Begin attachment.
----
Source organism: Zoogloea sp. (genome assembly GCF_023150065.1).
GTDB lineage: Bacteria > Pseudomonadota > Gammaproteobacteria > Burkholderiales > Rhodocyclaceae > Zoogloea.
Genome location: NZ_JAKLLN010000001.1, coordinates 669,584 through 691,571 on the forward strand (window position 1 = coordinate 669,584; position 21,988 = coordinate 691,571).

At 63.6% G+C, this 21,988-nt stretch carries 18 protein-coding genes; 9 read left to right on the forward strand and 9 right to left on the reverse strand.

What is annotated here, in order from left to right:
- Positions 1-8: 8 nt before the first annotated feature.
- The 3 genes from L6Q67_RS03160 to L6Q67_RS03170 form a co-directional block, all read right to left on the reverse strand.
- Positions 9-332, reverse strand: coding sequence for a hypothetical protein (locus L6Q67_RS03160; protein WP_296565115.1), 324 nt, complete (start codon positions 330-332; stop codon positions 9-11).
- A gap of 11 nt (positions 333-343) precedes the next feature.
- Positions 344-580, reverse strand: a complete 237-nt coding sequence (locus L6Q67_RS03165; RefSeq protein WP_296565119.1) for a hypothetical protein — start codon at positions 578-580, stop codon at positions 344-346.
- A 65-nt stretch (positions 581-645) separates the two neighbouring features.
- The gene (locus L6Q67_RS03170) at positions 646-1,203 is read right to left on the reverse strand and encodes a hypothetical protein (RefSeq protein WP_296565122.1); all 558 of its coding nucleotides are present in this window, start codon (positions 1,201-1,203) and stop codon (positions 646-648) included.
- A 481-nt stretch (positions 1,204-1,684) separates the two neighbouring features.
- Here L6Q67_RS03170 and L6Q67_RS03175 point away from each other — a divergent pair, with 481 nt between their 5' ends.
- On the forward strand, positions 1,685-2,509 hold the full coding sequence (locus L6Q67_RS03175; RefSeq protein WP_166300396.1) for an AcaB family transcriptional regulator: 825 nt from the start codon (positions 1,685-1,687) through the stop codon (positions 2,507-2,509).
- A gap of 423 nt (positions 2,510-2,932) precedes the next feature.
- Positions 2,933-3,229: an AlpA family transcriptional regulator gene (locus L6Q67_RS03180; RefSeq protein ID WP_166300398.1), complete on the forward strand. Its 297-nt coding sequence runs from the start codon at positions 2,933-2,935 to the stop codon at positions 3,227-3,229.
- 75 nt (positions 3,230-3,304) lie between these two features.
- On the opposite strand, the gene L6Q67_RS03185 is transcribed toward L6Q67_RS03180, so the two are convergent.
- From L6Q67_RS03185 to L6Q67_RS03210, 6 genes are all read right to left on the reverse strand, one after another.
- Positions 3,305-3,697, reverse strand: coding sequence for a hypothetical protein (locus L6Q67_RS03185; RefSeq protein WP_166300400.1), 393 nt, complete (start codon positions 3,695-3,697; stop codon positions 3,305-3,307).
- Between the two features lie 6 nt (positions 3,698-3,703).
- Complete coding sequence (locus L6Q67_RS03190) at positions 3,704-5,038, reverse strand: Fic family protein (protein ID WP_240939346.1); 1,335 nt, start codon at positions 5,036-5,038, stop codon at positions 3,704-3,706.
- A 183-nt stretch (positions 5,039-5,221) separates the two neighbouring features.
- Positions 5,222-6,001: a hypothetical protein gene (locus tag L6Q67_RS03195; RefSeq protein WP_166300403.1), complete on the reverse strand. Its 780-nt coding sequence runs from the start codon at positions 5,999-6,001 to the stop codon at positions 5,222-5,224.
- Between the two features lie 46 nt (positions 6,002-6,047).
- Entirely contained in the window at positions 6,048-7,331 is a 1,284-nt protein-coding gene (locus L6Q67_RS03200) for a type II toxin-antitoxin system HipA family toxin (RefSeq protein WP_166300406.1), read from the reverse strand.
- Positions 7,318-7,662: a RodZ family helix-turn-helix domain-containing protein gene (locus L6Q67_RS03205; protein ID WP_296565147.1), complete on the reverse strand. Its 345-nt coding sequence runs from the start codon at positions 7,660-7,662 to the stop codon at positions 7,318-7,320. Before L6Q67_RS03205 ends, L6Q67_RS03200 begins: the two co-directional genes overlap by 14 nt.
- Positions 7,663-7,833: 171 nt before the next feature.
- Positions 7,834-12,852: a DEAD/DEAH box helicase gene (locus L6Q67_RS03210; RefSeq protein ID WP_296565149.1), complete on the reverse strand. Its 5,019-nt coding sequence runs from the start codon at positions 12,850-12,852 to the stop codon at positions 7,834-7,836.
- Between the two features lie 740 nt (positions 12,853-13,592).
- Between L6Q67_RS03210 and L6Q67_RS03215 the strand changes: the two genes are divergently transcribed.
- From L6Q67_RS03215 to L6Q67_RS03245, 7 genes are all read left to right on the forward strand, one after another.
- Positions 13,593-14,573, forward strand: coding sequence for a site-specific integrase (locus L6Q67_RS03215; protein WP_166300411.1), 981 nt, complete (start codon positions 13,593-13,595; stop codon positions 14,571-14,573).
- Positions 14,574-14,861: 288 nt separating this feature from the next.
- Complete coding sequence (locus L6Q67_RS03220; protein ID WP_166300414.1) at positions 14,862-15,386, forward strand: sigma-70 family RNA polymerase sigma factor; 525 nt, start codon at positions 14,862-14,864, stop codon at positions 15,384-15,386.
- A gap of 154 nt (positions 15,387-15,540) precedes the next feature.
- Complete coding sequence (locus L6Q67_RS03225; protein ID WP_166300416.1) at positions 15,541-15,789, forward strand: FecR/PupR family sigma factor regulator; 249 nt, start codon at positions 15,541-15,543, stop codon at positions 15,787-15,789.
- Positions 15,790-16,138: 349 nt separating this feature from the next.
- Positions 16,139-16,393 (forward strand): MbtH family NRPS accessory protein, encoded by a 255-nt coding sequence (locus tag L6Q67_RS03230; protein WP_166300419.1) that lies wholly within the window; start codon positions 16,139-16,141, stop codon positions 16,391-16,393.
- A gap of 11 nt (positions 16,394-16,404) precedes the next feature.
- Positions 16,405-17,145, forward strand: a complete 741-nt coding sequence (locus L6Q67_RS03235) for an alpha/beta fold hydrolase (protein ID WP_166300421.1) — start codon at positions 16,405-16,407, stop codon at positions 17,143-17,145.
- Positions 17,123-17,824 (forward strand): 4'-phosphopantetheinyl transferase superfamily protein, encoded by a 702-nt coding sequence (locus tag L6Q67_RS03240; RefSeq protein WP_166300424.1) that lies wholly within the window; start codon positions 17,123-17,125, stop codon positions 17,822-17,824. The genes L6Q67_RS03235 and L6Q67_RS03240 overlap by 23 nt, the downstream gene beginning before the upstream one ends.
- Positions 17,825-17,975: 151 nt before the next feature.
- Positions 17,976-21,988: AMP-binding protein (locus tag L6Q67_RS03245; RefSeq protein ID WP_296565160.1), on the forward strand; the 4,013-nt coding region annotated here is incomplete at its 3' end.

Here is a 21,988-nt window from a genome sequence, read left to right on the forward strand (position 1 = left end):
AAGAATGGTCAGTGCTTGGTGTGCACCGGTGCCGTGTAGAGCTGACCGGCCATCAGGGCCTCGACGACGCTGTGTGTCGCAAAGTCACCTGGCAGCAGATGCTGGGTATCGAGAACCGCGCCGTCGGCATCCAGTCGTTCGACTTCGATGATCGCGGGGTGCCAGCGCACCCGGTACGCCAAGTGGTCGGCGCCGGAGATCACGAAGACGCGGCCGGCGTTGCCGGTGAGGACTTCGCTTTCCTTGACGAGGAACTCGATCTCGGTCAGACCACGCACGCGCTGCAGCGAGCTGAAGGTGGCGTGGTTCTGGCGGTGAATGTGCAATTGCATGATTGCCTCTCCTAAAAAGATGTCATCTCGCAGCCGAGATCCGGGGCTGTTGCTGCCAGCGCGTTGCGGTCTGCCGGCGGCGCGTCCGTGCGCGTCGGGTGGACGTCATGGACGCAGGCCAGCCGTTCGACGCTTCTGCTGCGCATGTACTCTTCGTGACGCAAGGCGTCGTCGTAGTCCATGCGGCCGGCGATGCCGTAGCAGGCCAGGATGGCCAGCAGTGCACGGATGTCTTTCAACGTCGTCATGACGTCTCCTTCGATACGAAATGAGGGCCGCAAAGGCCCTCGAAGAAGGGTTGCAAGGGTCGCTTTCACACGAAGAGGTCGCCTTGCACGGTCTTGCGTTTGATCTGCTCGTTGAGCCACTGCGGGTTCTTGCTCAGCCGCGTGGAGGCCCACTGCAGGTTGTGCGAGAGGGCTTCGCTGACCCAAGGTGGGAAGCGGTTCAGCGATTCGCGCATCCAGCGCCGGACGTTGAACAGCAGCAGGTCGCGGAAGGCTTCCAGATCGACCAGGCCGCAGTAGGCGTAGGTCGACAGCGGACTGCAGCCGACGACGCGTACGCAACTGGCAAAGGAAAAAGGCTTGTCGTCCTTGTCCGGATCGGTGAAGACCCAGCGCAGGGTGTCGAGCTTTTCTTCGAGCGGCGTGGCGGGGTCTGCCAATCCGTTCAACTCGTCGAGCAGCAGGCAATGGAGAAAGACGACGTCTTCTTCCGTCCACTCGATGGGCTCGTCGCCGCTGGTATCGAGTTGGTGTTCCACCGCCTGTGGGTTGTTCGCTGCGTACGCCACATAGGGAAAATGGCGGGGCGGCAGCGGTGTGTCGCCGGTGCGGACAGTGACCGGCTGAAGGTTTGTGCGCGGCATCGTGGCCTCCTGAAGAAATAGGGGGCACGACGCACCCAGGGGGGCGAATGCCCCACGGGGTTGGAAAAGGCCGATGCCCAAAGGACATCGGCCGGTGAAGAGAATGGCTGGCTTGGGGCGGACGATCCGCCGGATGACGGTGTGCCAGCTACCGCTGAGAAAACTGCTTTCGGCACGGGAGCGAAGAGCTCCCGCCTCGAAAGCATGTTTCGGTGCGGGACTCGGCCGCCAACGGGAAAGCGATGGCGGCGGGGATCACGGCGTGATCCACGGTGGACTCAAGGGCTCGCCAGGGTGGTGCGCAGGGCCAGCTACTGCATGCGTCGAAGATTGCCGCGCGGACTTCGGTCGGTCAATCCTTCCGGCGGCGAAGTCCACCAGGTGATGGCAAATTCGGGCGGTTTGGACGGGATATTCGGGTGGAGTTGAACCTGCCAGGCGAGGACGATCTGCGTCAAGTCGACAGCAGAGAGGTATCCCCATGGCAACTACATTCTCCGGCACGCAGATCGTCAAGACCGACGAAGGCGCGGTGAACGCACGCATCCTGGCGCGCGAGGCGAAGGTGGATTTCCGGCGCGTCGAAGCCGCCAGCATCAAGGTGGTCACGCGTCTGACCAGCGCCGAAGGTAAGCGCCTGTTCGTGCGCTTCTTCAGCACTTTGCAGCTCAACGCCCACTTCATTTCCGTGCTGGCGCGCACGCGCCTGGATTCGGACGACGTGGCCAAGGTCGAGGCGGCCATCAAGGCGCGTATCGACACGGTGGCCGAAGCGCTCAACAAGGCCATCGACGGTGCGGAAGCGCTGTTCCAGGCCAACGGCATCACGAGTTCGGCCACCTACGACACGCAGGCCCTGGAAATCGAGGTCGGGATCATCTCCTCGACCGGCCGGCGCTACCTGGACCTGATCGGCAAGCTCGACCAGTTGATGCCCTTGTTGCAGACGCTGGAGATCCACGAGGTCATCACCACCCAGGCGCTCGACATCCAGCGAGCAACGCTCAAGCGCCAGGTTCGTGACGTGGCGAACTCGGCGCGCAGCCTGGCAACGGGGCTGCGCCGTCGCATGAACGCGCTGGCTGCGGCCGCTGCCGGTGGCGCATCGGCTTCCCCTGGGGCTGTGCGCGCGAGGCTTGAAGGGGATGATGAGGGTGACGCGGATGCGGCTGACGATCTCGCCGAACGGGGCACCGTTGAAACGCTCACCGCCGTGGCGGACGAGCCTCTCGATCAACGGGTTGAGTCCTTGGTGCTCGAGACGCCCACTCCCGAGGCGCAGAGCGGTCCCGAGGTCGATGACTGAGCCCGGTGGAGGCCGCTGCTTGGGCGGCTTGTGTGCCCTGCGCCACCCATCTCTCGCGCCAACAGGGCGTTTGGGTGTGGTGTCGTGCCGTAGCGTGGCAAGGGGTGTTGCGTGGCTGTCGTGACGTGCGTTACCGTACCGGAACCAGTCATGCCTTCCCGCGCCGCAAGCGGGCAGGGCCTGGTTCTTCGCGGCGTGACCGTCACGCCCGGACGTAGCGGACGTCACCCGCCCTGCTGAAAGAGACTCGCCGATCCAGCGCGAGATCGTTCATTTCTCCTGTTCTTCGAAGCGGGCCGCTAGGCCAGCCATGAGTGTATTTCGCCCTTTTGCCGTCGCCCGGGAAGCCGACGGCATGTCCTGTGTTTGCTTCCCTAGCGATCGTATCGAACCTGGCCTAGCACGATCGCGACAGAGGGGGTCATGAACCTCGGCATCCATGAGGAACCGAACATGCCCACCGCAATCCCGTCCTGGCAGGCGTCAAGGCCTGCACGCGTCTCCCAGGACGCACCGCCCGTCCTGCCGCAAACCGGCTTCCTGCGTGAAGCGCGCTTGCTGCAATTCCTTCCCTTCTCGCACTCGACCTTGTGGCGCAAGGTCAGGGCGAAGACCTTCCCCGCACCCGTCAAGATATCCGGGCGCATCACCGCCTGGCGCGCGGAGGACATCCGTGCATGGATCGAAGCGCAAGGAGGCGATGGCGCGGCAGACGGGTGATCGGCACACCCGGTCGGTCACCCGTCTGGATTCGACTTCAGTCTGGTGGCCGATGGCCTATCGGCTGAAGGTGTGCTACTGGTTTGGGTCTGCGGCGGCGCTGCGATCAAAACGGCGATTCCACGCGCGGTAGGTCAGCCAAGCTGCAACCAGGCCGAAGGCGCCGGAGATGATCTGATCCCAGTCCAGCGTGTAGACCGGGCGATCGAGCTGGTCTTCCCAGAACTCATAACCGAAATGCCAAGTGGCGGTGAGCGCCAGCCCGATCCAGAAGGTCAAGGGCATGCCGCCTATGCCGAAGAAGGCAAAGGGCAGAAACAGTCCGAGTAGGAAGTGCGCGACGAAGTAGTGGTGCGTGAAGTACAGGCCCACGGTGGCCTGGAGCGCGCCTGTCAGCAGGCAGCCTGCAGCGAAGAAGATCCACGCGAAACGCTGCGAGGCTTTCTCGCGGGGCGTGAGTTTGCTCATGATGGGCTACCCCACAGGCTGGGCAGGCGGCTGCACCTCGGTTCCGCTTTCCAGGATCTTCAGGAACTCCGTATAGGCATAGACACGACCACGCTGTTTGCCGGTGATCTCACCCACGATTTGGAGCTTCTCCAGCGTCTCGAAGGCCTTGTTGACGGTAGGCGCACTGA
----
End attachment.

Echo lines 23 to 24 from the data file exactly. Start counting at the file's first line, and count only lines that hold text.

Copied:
- Complete coding sequence (locus L6Q67_RS03190) at positions 3,704-5,038, reverse strand: Fic family protein (protein ID WP_240939346.1); 1,335 nt, start codon at positions 5,036-5,038, stop codon at positions 3,704-3,706.
- A 183-nt stretch (positions 5,039-5,221) separates the two neighbouring features.